Works on water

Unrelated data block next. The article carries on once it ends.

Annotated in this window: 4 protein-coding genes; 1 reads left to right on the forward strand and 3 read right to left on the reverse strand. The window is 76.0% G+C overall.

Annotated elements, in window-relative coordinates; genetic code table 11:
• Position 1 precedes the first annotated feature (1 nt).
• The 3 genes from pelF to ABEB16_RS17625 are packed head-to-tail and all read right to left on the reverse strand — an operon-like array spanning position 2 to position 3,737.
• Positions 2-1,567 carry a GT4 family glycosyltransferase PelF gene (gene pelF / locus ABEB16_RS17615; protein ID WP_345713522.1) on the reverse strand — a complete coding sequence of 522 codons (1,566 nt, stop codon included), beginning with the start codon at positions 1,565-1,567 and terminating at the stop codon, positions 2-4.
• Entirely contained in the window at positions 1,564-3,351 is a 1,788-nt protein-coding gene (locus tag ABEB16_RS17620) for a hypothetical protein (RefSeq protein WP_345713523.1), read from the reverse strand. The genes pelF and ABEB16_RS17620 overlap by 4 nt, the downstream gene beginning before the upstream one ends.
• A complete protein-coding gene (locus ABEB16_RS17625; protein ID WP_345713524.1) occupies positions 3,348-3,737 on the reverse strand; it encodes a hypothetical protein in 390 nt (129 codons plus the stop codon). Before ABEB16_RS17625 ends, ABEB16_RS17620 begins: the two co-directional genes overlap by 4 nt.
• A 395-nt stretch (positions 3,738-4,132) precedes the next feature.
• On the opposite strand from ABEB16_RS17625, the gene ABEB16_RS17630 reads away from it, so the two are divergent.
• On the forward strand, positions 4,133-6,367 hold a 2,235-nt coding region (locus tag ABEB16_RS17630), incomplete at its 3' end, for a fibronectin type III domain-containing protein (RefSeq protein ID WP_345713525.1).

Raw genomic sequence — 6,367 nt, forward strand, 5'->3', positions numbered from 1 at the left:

The name Kochi is derived from the crane’s city of origin, where it was constructed by Japanese manufacturer SKK Cranes, and based on the SKK-1800DT-K model. The first project for the Kochi is expected to be in Newcastle, NSW. Waterway Constructions managing director Jim Millar says the Kochi will allow the company to take on major port-development projects. He suggests clients should involve his company as early as possible while project planning to take the most advantage of the Kochi’s unique capabilities.The Kochi outlifts similar capacity barge-mounted crawler cranes and can convert quickly between crane and piling modes. Its barge measures 45m by 18m wide and 3.5m high, and has six mooring winches. Its closed-water ballast system provides the crane with a maximised 360-degree lifting chart while containing the width of the barge so that it can navigate rivers and other waterways.On-board amenities include offices, a meeting room, a kitchen, a mess area and bathrooms below deck. Power is provided by twin 125-kilowatt generators.As a pile driver, the Kochi can handle pile hammers up to the size of Junttan 16s, which has a weight of 28.5t and a 16t accelerated ram. The leader can handle piles up to 30t weight and 1500mm diameter. Raking piles can also be installed at inclines of up to 22 degrees, plus or minus.Other features that increase Kochi’s versatility include the capability to mount a vibrator or drill motor (up to 30 tonne-metres torque), a kelly bar for bored piles, and a crowd force of 30t.The full slew crane can operate with a 22m, 34m or 40m jib. With the 22m jib it will lift 210t at up to 8.2m radius, and 74.8t at 23.1m. This maximum capacity reduces to 151t at 10.3m with a 34m jib, and 114t at 11.4m with a 40m jib.The boom can be folded down for travel when clearance under bridges is an issue. In this mode the clearance height is reduced to about 12m.

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